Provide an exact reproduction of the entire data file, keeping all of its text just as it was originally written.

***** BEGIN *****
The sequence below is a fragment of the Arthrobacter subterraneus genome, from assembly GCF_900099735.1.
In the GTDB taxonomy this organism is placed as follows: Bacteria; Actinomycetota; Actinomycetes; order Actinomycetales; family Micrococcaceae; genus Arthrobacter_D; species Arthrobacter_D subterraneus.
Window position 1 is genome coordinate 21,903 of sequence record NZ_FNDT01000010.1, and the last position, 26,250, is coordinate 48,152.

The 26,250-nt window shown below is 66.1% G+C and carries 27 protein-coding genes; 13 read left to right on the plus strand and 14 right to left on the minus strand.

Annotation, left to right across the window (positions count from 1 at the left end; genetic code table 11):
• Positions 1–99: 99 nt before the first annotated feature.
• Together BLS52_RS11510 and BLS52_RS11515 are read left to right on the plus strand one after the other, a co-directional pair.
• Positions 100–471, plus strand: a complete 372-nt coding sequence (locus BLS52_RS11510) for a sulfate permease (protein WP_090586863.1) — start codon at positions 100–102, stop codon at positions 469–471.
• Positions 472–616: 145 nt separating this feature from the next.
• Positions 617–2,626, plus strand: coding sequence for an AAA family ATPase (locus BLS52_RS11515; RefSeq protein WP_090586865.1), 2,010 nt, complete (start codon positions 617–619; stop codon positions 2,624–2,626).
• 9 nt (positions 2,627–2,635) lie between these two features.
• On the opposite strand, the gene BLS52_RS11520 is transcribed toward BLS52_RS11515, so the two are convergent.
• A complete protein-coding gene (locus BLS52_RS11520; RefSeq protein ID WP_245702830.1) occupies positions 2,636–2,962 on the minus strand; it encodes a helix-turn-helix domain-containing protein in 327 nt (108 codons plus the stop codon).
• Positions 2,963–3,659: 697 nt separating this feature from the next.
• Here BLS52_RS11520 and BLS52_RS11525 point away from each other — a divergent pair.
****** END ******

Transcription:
The sequence below is a fragment of the Arthrobacter subterraneus genome, from assembly GCF_900099735.1.
In the GTDB taxonomy this organism is placed as follows: Bacteria; Actinomycetota; Actinomycetes; order Actinomycetales; family Micrococcaceae; genus Arthrobacter_D; species Arthrobacter_D subterraneus.
Window position 1 is genome coordinate 21,903 of sequence record NZ_FNDT01000010.1, and the last position, 26,250, is coordinate 48,152.

The 26,250-nt window shown below is 66.1% G+C and carries 27 protein-coding genes; 13 read left to right on the plus strand and 14 right to left on the minus strand.

Annotation, left to right across the window (positions count from 1 at the left end; genetic code table 11):
• Positions 1–99: 99 nt before the first annotated feature.
• Together BLS52_RS11510 and BLS52_RS11515 are read left to right on the plus strand one after the other, a co-directional pair.
• Positions 100–471, plus strand: a complete 372-nt coding sequence (locus BLS52_RS11510) for a sulfate permease (protein WP_090586863.1) — start codon at positions 100–102, stop codon at positions 469–471.
• Positions 472–616: 145 nt separating this feature from the next.
• Positions 617–2,626, plus strand: coding sequence for an AAA family ATPase (locus BLS52_RS11515; RefSeq protein WP_090586865.1), 2,010 nt, complete (start codon positions 617–619; stop codon positions 2,624–2,626).
• 9 nt (positions 2,627–2,635) lie between these two features.
• On the opposite strand, the gene BLS52_RS11520 is transcribed toward BLS52_RS11515, so the two are convergent.
• A complete protein-coding gene (locus BLS52_RS11520; RefSeq protein ID WP_245702830.1) occupies positions 2,636–2,962 on the minus strand; it encodes a helix-turn-helix domain-containing protein in 327 nt (108 codons plus the stop codon).
• Positions 2,963–3,659: 697 nt separating this feature from the next.
• Here BLS52_RS11520 and BLS52_RS11525 point away from each other — a divergent pair.